Growth and congestion go hand in hand. The more roads we build, the more congested they become. But for decades, traffic engineers have told elected officials and the public that we need bigger, wider and more abundant roads to ease congestion. After decades of experimentation, it’s now become quite clear that the more roads we build to accommodate growth, the more congested our roads become (see: “California’s DOTadmits more roads means more traffic,” the Atlantic CityLab, November 11, 2015).
Building new roads doesn’t come cheap – but you might be able to justify the initial expense if there is a strong case that the benefit of having a new road will outweigh the costs. As with any new infrastructure project, taxpayers will need to derive a good bang for the buck, usually in multiple ways. A new road can connect two or more previously unconnected areas to increase their economic interaction. The presence of a new road could open up additional lands for development – important in areas of high growth. And of course, a new road might help alleviate congestion, even if just for a little while. New roads are also often touted as providing an additional level of safety for road users, although this last claim is almost always dubious, given that most new roads are built to standards which facilitate a higher level of speed – and that almost always leads to conditions which are less safe than other alternatives.
Here in Greater Sudbury, the talk of the town is the Maley Drive Extension. This new road - running between Municipal Road 35 (Elm Street) in the west and Falconbridge Road in the east - is to be developed in two phases, and will come with a price tag of about $130 million. Right now, the City is seeking funding for Phase 1 of the project, and the Province has promised to chip in 1/3 of Phase 1’s $80.1 million in costs. The federal government may very well follow suit with a 1/3 share under the Build Canada fund in the very near future. That will leave the City to come up with about $16 million more to add to its $10+ million already in the bank to fund our 1/3 share for Phase 1. Phase 2 is estimated to cost about another $50 million, and it remains unfunded.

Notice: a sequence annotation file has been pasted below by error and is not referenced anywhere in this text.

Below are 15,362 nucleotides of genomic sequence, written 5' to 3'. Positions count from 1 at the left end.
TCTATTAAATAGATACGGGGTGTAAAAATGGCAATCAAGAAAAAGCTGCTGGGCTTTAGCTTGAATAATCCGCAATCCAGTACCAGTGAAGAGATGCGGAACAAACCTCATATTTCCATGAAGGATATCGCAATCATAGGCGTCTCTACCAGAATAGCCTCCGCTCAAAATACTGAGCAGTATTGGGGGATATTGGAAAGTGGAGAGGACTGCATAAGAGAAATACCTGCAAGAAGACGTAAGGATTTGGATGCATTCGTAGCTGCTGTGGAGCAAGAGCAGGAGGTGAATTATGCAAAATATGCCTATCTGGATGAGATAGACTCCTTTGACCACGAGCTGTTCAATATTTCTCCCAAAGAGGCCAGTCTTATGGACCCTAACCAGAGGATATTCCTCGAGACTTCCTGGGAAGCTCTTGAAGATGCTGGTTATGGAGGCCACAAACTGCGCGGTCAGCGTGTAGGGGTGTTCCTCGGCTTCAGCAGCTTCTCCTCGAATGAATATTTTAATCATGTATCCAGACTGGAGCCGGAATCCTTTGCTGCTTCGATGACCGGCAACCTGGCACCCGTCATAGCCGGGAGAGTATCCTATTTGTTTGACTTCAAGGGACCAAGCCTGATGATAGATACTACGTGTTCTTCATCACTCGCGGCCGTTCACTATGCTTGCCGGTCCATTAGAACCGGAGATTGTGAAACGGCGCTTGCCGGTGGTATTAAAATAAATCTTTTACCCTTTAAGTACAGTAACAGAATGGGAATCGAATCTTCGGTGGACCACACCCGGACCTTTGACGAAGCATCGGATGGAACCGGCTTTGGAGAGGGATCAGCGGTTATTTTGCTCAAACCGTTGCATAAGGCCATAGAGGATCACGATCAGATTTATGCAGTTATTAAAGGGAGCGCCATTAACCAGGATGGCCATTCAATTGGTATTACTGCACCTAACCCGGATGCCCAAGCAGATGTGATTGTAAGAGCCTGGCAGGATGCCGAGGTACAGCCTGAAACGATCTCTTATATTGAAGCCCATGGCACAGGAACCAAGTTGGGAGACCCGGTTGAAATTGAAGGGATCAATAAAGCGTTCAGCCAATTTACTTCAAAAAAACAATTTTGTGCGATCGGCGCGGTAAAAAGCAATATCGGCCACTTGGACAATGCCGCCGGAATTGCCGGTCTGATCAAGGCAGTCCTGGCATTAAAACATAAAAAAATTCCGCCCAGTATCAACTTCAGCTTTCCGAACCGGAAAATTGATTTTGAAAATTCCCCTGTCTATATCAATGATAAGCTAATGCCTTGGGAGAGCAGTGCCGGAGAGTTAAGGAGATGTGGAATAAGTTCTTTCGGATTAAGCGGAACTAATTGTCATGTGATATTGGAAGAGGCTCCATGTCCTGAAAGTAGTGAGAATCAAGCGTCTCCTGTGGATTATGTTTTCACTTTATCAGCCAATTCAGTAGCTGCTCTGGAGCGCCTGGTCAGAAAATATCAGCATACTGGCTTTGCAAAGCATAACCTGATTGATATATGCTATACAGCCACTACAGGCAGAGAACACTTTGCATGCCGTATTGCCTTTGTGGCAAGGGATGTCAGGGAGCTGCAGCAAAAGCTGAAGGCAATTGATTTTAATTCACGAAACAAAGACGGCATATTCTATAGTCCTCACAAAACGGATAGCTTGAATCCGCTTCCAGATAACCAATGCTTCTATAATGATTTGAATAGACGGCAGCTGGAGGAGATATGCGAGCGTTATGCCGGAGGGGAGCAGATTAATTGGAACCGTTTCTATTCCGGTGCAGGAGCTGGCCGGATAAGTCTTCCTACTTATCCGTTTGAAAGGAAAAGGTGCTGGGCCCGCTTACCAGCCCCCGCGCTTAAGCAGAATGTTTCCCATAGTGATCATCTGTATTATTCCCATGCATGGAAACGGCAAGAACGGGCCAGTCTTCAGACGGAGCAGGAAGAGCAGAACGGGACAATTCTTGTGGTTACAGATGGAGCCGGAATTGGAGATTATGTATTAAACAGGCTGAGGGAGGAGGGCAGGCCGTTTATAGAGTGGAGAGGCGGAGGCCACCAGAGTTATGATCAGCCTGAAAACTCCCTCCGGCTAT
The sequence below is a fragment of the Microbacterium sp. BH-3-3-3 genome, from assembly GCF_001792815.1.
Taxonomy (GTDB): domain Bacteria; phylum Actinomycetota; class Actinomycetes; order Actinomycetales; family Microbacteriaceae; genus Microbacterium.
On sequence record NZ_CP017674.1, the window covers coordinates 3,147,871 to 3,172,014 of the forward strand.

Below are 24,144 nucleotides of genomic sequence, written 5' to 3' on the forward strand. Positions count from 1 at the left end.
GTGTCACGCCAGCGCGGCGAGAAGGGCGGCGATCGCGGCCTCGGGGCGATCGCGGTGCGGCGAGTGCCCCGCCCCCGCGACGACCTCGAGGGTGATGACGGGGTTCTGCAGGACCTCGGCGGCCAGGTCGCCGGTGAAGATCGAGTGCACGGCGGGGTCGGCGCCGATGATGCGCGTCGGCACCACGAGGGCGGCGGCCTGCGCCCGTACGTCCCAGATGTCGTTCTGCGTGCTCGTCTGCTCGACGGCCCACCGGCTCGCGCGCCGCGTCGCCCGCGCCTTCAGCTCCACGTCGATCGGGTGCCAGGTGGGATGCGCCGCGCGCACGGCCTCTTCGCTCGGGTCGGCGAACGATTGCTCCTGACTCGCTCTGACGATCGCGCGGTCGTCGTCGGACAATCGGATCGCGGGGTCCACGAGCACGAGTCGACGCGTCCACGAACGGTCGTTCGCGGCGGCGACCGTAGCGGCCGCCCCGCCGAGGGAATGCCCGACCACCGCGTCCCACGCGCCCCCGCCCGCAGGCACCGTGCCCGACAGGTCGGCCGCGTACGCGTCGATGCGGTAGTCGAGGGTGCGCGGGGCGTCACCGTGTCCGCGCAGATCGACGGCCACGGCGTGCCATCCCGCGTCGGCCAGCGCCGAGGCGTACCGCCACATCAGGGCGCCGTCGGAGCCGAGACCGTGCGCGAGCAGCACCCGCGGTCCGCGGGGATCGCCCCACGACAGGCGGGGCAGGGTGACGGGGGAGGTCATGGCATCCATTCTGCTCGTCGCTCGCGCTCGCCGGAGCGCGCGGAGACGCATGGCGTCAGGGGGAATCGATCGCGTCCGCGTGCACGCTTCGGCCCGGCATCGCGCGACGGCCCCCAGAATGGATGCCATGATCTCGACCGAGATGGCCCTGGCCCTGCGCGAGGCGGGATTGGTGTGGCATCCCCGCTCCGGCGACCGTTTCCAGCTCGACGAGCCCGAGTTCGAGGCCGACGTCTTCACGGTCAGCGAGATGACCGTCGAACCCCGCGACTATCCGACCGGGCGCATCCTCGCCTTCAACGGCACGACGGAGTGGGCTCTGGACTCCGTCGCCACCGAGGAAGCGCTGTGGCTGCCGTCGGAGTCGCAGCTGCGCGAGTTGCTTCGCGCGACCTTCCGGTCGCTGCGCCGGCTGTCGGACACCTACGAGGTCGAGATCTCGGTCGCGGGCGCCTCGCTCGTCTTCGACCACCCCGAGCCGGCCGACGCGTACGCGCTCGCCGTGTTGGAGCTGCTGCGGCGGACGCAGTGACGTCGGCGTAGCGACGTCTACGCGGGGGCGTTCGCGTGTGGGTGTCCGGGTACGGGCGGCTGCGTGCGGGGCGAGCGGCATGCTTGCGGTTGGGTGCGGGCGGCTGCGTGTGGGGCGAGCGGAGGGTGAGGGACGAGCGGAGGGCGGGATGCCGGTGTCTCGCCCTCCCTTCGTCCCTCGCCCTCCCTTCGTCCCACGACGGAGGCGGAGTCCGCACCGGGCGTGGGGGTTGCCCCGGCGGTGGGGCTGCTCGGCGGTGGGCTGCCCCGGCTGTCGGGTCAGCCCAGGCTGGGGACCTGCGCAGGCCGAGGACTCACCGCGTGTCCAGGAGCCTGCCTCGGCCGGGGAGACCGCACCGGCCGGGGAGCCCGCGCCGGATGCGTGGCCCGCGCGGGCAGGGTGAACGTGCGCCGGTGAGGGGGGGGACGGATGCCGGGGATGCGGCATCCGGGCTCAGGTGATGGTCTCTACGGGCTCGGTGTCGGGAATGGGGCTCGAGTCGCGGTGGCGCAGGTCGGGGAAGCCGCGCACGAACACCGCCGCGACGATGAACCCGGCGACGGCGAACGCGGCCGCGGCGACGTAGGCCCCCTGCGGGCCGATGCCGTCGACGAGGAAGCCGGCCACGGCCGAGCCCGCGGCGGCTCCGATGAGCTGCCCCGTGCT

For this $130 million, Greater Sudbury will get a road which will not connect currently unconnected areas to increase economic interaction (except perhaps for saving ore trucks a couple of minutes of time); will not open up any new areas to development (see: “Taking a Closer Look at MaleyDrive, Part 3: Expectations for Growth,” Sudbury Steve May, November 12, 2015); will not alleviate congestion in the long term; and will not increase safety in any measurable way.
Regarding congestion, we might get lucky with Maley for a little while because it will essentially be a highway on the fringe of our City – similar to the under-utilized southeast and southwest by-passes are today. But if you really want to fight congestion, there’s just one tried and true method for doing it: don’t grow. Better yet, contract. But that scenario doesn’t appear to be in the books for Greater Sudbury – we are expected to grow by 10,500 people over the next 20 years.
If growth is in you’re future, you’re going to have to take congestion along with it. There are things you can do to alleviate that congestion, but studies have shown time and again that despite what the traffic engineers tell us about building bigger, wider, more numerous roads, that’s not the answer (see: “Building roads to curecongestion is an exercise in futility,” Tanya Snyder, Property and Environment Research Centre, undated). If you want to mitigate against the impacts of congestion, especially while growing (but not only when growing), you’ve got to get people out of their cars and put them on buses, on bikes or on their own two feet.
Right now, transit, cycling and walking options are more akin to a sick joke in Greater Sudbury than they are a viable alternative to vehicular transportation for most of us. And yet – the 2010 Sustainable Mobility Plan identified that up to 1/3 of Greater Sudburians do not have access to a car (see: “Sustainable MobilityPlan for the City of Greater Sudbury,” Rainbow Routes Association, June 2010). Although the report’s economic analysis did not pinpoint who exactly, on an income scale, these car-less people were, I think it’s fair to suggest that largely these are people who are existing on lower incomes than the City’s median, and who may be living in poverty.
Who Benefits, Who Pays?
That’s important for a number of reason, but let me just point out one thing regarding Maley Drive here: the Cost-Benefit report which identified $11.1 million worth of benefit also says that people who don’t drive won’t receive more than a few cents of that benefit, period (see page 4 of this document, “Cost-Benefit Analysis of Maley Drive Extension,” AECOM, October 29, 2015). The lion’s share of that benefits identified by AECOM come from a reduction in vehicular travel time – and if you don’t own a vehicle, you won’t get the benefit. And yet people who don’t own car will see their tax money going to pay for the costs of the project. This certainly raises some questions about the vertical equity of the Maley project in my mind – and I hope it does in yours.